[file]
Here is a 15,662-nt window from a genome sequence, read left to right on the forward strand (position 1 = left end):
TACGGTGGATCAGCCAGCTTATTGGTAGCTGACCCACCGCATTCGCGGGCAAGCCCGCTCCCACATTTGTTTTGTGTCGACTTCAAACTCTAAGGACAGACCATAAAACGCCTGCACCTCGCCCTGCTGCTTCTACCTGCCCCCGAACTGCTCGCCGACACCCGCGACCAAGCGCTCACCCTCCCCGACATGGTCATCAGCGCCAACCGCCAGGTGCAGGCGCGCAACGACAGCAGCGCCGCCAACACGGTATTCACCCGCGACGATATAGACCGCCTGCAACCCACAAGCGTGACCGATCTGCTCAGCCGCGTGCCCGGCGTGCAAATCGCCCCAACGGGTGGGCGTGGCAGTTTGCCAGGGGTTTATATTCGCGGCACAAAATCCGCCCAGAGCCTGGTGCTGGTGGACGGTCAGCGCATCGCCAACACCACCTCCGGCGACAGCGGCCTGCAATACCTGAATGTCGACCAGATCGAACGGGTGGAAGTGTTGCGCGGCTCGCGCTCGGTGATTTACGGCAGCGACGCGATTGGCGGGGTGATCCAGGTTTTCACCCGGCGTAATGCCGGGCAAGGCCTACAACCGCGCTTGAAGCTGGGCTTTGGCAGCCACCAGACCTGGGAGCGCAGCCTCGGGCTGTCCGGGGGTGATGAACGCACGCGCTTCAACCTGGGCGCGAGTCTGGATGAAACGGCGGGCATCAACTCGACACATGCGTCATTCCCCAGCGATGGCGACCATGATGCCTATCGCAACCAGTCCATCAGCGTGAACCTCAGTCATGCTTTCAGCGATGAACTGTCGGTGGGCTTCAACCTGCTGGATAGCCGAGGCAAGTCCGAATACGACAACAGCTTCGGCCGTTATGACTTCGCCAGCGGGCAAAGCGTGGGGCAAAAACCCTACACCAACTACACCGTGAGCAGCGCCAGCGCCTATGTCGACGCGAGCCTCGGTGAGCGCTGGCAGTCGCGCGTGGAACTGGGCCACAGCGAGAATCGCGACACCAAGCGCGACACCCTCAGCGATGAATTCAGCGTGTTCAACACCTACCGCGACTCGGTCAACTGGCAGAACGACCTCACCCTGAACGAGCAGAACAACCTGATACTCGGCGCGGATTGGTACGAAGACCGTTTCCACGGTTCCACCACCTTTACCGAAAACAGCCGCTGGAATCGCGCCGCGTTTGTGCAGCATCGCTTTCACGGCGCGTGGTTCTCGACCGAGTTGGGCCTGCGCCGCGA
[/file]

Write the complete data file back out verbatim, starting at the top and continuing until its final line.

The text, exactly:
Here is a 15,662-nt window from a genome sequence, read left to right on the forward strand (position 1 = left end):
TACGGTGGATCAGCCAGCTTATTGGTAGCTGACCCACCGCATTCGCGGGCAAGCCCGCTCCCACATTTGTTTTGTGTCGACTTCAAACTCTAAGGACAGACCATAAAACGCCTGCACCTCGCCCTGCTGCTTCTACCTGCCCCCGAACTGCTCGCCGACACCCGCGACCAAGCGCTCACCCTCCCCGACATGGTCATCAGCGCCAACCGCCAGGTGCAGGCGCGCAACGACAGCAGCGCCGCCAACACGGTATTCACCCGCGACGATATAGACCGCCTGCAACCCACAAGCGTGACCGATCTGCTCAGCCGCGTGCCCGGCGTGCAAATCGCCCCAACGGGTGGGCGTGGCAGTTTGCCAGGGGTTTATATTCGCGGCACAAAATCCGCCCAGAGCCTGGTGCTGGTGGACGGTCAGCGCATCGCCAACACCACCTCCGGCGACAGCGGCCTGCAATACCTGAATGTCGACCAGATCGAACGGGTGGAAGTGTTGCGCGGCTCGCGCTCGGTGATTTACGGCAGCGACGCGATTGGCGGGGTGATCCAGGTTTTCACCCGGCGTAATGCCGGGCAAGGCCTACAACCGCGCTTGAAGCTGGGCTTTGGCAGCCACCAGACCTGGGAGCGCAGCCTCGGGCTGTCCGGGGGTGATGAACGCACGCGCTTCAACCTGGGCGCGAGTCTGGATGAAACGGCGGGCATCAACTCGACACATGCGTCATTCCCCAGCGATGGCGACCATGATGCCTATCGCAACCAGTCCATCAGCGTGAACCTCAGTCATGCTTTCAGCGATGAACTGTCGGTGGGCTTCAACCTGCTGGATAGCCGAGGCAAGTCCGAATACGACAACAGCTTCGGCCGTTATGACTTCGCCAGCGGGCAAAGCGTGGGGCAAAAACCCTACACCAACTACACCGTGAGCAGCGCCAGCGCCTATGTCGACGCGAGCCTCGGTGAGCGCTGGCAGTCGCGCGTGGAACTGGGCCACAGCGAGAATCGCGACACCAAGCGCGACACCCTCAGCGATGAATTCAGCGTGTTCAACACCTACCGCGACTCGGTCAACTGGCAGAACGACCTCACCCTGAACGAGCAGAACAACCTGATACTCGGCGCGGATTGGTACGAAGACCGTTTCCACGGTTCCACCACCTTTACCGAAAACAGCCGCTGGAATCGCGCCGCGTTTGTGCAGCATCGCTTTCACGGCGCGTGGTTCTCGACCGAGTTGGGCCTGCGCCGCGA